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Comment: Re:Flash and Silverlight (Score 1) 61

by ncc74656 (#47952041) Attached to: Tinba Trojan Targets Major US Banks

Frequently the bank forces the user to use exploitable means just to communicate with the bank.

IE6+ActiveX required, anyone?

If your bank requires you to use that steaming pile of fail, why haven't you left yet?

Wells Fargo used to throw up warnings when you used a browser they hadn't yet evaluated, but I think the rapid-release schedule taken by most browser vendors put a stop to that. Even then, it was just a warning...it didn't affect functionality.

Comment: Re:And there's the reason why... (Score 1, Insightful) 129

by Arker (#47951107) Attached to: Google's Doubleclick Ad Servers Exposed Millions of Computers To Malware
No, I wont.

As sites, one by one, go insane, I quit going to them.

The nice thing is, the internet is still very useful without them.

If you are tired of facebook bling and mindrot, if you are looking for the informative web that we used to have, you have only to open your eyes. Turn off ecmascript, and when you hit an address that refuses to return a web-page, just hit your back button and go somewhere else.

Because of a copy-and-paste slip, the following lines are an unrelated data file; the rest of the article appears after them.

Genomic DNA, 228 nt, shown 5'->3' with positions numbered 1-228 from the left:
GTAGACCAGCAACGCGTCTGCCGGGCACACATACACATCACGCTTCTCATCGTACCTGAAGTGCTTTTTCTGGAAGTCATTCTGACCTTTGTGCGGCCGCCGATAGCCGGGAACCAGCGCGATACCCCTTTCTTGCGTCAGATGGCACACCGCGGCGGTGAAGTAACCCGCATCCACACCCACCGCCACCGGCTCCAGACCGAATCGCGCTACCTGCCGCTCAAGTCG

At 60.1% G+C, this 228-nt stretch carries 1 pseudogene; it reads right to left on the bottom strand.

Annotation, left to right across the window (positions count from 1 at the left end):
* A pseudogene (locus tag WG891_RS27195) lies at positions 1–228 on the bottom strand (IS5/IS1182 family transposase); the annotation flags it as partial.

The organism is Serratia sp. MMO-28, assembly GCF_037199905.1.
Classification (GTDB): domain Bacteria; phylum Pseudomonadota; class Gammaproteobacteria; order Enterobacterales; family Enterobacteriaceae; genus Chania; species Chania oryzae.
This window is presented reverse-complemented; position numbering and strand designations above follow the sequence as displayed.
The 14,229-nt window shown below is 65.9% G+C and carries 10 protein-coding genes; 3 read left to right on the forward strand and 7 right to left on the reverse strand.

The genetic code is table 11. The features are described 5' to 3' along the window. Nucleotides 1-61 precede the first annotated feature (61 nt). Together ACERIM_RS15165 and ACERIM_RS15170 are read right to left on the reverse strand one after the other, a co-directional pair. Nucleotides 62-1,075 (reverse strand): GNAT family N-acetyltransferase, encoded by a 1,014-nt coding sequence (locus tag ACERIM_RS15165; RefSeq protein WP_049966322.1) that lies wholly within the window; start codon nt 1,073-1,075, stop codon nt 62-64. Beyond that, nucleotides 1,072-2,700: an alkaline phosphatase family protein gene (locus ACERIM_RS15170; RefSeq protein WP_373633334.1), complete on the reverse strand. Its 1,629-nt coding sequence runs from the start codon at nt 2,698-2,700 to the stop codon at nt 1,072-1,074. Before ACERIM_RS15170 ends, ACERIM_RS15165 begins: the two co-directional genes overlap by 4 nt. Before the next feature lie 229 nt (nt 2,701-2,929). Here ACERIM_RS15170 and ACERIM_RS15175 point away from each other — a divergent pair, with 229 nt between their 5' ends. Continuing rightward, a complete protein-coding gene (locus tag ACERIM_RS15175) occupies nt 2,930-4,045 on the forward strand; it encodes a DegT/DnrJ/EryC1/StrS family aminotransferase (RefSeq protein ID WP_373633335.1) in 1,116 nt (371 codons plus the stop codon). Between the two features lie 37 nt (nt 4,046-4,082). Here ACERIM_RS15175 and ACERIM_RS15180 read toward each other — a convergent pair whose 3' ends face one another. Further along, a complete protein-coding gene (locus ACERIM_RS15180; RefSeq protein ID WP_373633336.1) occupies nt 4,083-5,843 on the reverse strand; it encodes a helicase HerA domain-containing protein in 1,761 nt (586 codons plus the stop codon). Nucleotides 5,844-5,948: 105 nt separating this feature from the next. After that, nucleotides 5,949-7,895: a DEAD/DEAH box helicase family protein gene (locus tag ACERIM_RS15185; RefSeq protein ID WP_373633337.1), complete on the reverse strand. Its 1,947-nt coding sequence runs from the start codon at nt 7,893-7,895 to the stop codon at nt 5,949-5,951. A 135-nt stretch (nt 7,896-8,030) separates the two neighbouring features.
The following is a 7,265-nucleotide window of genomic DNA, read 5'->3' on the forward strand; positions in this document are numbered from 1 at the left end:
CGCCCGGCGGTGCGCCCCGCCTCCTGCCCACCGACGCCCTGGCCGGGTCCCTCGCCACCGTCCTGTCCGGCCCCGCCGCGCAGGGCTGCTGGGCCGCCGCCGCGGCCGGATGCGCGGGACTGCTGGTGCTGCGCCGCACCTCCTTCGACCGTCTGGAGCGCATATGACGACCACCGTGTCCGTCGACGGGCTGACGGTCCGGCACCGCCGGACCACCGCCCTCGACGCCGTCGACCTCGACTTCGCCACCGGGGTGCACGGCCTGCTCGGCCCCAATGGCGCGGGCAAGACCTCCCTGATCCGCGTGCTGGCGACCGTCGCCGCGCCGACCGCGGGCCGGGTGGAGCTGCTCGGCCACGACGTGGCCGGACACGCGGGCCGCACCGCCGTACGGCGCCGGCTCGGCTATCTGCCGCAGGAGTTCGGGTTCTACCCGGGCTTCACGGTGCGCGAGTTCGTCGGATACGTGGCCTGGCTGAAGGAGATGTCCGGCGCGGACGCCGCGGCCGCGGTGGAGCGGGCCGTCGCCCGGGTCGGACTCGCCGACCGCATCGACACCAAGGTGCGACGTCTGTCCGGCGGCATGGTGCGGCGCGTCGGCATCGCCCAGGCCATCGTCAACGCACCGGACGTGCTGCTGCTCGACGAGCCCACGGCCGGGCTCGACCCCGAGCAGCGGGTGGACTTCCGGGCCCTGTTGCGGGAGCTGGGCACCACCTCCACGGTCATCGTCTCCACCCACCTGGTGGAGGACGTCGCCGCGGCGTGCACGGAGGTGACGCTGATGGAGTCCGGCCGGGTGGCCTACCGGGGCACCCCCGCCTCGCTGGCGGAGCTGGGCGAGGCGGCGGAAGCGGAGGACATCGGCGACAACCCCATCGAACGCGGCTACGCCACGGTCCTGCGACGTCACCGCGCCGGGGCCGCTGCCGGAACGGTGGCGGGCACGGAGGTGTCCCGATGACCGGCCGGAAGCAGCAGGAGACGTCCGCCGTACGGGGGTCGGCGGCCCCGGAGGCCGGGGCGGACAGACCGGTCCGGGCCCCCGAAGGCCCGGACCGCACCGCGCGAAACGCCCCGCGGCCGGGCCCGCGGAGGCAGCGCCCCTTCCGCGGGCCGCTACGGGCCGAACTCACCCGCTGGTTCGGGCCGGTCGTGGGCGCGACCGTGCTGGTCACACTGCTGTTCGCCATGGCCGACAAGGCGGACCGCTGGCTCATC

It's a good thing in a way. I used to have to spend some time reading to figure out that a site was worthless. Now I just notice that it isnt actually a webpage right off and save some time.

Comment: Re:Paid advertisement (Score 1, Insightful) 41

by ncc74656 (#47950417) Attached to: SteadyServ Helps Keep the Draft Beer Flowing (Video)

If you told me someone was selling draft beer supplies (or whatever this crap is), my first assumption would be that it was for bars and taverns, not for home use. Thanks for taking time to point out the obvious.

I take it you don't know any homebrewers, then. Kegging is a hell of a lot easier than bottling. That said, the usual insurance against a keg running out is...wait for it...having a second keg on tap. Cheap and low-tech.